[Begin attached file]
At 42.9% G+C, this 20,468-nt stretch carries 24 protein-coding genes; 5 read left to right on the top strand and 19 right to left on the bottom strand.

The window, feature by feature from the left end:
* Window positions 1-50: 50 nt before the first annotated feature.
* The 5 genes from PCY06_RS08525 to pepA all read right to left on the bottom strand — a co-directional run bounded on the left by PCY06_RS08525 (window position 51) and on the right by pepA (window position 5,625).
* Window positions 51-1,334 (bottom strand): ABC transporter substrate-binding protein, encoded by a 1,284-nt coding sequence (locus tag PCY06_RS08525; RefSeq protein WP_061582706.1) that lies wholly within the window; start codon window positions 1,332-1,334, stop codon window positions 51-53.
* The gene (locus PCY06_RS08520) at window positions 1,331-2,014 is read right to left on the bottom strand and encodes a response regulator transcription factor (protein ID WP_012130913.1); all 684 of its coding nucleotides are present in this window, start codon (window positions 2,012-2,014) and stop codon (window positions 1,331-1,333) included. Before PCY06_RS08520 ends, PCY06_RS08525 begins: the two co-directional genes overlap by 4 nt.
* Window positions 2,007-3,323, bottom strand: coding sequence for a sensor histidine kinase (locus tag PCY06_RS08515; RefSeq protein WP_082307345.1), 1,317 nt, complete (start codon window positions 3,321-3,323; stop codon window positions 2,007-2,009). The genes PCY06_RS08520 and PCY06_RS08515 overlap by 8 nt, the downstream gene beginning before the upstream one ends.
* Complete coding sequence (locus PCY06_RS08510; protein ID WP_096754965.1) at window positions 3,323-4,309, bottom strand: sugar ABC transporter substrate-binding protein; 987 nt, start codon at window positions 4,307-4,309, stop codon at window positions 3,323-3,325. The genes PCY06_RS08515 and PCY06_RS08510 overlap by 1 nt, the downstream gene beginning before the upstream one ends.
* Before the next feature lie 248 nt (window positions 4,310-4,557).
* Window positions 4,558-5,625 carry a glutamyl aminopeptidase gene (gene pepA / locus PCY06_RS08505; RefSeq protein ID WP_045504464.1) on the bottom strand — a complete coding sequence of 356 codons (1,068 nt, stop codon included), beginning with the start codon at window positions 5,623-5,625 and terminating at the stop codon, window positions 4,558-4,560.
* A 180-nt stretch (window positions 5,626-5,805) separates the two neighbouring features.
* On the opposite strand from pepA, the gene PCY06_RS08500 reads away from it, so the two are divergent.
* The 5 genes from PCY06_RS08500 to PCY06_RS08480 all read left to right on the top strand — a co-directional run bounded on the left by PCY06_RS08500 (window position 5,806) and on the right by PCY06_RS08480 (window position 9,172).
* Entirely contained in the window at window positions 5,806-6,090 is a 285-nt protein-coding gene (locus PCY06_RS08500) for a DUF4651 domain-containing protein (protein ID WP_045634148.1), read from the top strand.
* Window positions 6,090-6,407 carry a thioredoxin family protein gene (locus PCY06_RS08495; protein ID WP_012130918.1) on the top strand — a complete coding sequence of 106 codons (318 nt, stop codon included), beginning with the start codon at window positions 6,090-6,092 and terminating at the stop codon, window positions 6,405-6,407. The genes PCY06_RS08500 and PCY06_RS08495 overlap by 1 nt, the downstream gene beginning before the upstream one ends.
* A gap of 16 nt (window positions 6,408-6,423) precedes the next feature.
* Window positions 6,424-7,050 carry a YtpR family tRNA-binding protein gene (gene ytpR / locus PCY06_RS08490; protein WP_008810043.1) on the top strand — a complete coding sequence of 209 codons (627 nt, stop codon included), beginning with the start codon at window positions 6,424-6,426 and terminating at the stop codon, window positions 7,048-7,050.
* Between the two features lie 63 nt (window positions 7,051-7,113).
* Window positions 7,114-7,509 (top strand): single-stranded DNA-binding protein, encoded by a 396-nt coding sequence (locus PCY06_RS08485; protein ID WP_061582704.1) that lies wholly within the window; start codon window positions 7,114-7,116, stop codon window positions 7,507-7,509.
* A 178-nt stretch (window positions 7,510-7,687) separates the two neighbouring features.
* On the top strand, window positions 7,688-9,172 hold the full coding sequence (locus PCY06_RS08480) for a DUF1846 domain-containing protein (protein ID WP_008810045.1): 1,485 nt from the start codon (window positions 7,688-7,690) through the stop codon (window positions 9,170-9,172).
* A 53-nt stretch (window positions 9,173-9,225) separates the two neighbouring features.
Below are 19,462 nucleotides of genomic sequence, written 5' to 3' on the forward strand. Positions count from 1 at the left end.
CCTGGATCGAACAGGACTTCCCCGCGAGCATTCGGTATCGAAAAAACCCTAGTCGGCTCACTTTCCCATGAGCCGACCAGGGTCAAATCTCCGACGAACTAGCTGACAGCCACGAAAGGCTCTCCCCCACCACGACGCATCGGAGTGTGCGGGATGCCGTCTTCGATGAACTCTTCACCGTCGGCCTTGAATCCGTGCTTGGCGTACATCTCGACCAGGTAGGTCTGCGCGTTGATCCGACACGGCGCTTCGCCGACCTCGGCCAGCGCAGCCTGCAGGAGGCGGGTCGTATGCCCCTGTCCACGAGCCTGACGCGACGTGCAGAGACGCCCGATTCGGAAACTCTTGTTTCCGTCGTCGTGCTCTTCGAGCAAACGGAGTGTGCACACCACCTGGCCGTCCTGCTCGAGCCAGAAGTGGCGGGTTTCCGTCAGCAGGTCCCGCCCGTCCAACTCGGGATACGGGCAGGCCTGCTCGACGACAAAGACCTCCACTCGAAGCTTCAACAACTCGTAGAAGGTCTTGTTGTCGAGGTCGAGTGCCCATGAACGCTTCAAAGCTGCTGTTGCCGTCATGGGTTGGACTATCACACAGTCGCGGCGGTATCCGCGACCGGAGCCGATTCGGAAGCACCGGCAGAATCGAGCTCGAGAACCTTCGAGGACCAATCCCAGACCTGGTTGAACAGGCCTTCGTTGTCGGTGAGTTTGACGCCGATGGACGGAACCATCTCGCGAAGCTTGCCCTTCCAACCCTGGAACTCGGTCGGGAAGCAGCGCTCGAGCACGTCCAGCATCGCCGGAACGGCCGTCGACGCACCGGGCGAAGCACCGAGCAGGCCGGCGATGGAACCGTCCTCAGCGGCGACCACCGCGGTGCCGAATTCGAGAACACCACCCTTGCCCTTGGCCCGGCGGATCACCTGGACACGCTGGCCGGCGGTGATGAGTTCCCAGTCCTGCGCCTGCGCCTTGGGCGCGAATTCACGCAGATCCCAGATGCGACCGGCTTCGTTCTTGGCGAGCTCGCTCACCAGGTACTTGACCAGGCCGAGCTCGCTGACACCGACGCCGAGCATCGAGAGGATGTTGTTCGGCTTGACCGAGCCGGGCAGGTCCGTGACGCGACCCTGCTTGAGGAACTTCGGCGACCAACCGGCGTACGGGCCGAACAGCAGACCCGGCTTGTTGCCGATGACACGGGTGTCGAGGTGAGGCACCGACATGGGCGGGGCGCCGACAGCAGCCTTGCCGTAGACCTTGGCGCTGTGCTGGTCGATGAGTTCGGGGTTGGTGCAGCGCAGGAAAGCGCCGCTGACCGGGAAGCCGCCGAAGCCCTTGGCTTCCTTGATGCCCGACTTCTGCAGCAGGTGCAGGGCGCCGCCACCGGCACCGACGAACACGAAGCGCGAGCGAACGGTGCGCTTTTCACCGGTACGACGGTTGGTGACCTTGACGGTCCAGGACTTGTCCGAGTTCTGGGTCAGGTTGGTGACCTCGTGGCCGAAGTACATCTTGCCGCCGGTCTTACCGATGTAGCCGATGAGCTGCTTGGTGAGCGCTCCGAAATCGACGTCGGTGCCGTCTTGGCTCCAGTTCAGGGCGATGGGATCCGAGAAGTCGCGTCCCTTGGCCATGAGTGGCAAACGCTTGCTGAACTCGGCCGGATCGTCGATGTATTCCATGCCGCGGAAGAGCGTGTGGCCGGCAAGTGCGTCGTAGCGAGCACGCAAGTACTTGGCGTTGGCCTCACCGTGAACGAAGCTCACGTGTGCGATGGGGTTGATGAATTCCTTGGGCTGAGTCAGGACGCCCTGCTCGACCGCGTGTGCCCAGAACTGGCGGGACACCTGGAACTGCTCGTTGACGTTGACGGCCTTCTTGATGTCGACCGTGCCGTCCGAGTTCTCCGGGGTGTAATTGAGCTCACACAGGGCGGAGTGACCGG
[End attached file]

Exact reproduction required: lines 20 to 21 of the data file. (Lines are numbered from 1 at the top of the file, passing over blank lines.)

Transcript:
* A 178-nt stretch (window positions 7,510-7,687) separates the two neighbouring features.
* On the top strand, window positions 7,688-9,172 hold the full coding sequence (locus PCY06_RS08480) for a DUF1846 domain-containing protein (protein ID WP_008810045.1): 1,485 nt from the start codon (window positions 7,688-7,690) through the stop codon (window positions 9,170-9,172).